The Nitrogen will help the create proteins that the lawn needs for cell growth. Because of this, it helps the lawn to fight against any damage by feet, mowing or lawn disease.

Phosphorus encourages the lawn to grow longer roots so it is able to absorb additional water and nutrients as required.

The Potassium within the feed gives the lawn a stronger immune system. Enabling it to resist common diseases and continue to excel in drought conditions.

Many people like to use up remaining fertiliser in the autumn when a further feed can be applied. This requires a different feed. Using Spring fertilisers can cause the lawn to become vulnerable to frosts and result in a sappy soft lawn.

When to feed your lawn?

Spring feeds should only be applied to well-established lawns. The grass needs to be actively growing before applying fertiliser. We know it seems a little mad to think to feed the lawn at a point when the lawn is growing quickly already.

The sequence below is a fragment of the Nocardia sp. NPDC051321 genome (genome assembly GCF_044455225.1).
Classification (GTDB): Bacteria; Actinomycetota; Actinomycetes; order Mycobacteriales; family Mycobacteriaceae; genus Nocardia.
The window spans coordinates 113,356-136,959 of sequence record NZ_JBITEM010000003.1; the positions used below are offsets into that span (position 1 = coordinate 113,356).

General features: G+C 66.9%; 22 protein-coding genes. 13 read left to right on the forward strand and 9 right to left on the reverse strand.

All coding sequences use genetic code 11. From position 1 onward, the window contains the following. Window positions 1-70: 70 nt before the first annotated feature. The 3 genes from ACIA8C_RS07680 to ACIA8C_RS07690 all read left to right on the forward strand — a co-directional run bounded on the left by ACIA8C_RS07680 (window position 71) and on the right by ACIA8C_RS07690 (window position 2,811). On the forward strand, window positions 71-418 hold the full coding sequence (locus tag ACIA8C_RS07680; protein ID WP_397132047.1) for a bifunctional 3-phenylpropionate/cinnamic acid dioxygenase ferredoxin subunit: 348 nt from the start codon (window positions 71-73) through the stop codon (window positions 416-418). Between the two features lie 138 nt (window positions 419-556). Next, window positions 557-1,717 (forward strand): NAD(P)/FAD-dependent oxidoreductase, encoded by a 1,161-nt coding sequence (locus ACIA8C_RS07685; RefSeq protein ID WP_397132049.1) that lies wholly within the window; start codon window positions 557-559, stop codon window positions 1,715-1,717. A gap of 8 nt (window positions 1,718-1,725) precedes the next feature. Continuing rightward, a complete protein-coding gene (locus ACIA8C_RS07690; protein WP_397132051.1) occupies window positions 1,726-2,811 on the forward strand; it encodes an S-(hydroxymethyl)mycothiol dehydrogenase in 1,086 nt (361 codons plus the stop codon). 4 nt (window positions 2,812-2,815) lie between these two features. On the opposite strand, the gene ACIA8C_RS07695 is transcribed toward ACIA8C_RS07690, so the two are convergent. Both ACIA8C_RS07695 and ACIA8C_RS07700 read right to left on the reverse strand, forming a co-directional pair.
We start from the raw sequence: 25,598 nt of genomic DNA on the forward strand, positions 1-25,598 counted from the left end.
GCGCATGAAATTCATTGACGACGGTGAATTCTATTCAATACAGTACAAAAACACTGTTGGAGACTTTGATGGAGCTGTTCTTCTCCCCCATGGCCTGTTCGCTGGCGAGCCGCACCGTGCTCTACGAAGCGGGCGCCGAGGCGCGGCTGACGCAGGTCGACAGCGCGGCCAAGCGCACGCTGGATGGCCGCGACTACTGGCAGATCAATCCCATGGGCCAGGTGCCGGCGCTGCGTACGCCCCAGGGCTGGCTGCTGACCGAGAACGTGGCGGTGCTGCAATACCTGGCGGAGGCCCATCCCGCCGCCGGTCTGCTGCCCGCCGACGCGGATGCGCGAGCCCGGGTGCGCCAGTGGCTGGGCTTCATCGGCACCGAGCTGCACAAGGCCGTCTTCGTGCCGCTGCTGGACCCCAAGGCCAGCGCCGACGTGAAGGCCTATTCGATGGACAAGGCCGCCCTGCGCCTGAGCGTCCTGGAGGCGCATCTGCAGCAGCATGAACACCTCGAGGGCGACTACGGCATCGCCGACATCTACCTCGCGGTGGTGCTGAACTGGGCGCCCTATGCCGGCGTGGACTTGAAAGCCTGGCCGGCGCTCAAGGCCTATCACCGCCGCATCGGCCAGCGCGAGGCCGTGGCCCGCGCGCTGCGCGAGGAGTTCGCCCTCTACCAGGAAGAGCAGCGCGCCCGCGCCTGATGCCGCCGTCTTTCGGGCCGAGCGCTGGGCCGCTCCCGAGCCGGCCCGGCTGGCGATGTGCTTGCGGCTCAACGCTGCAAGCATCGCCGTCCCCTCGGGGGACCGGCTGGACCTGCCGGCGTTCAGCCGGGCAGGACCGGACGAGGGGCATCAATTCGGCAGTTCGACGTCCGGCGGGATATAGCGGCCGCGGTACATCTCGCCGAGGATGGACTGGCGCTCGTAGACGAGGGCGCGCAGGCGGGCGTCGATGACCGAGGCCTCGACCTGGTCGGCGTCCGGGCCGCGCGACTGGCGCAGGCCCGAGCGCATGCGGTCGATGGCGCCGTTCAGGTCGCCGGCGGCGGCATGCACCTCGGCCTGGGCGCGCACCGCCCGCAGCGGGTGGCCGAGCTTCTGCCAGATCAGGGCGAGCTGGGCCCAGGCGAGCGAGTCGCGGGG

If March is warm you can start this process, if cooler weather you may want to wait another month or so.

How to apply feed to your lawn?

There are two main methods for fertilising, and this mainly depends on how big the area you are doing is.

Smaller Gardens

By hand – measure out square meters or yards and mark these with string. Just like seeding your lawn. measure out the quantity you need per area and even spread with your hands. We would always recommend wearing gloves for this.

Larger Gardens

By spreader – you will likely want to use a fertiliser spreader when feeding a large lawn. These will often give a more even spread. With many different types, make sure to get one that suits your area’s requirements.

Feeding the lawn in Spring
Feeding the lawn in Spring is key

The last thing you need to know for feeding your lawn in Spring is…

For the best results always follow the instructions from the manufacturers. Each product is different and requires different conditions and different quantities and delusions.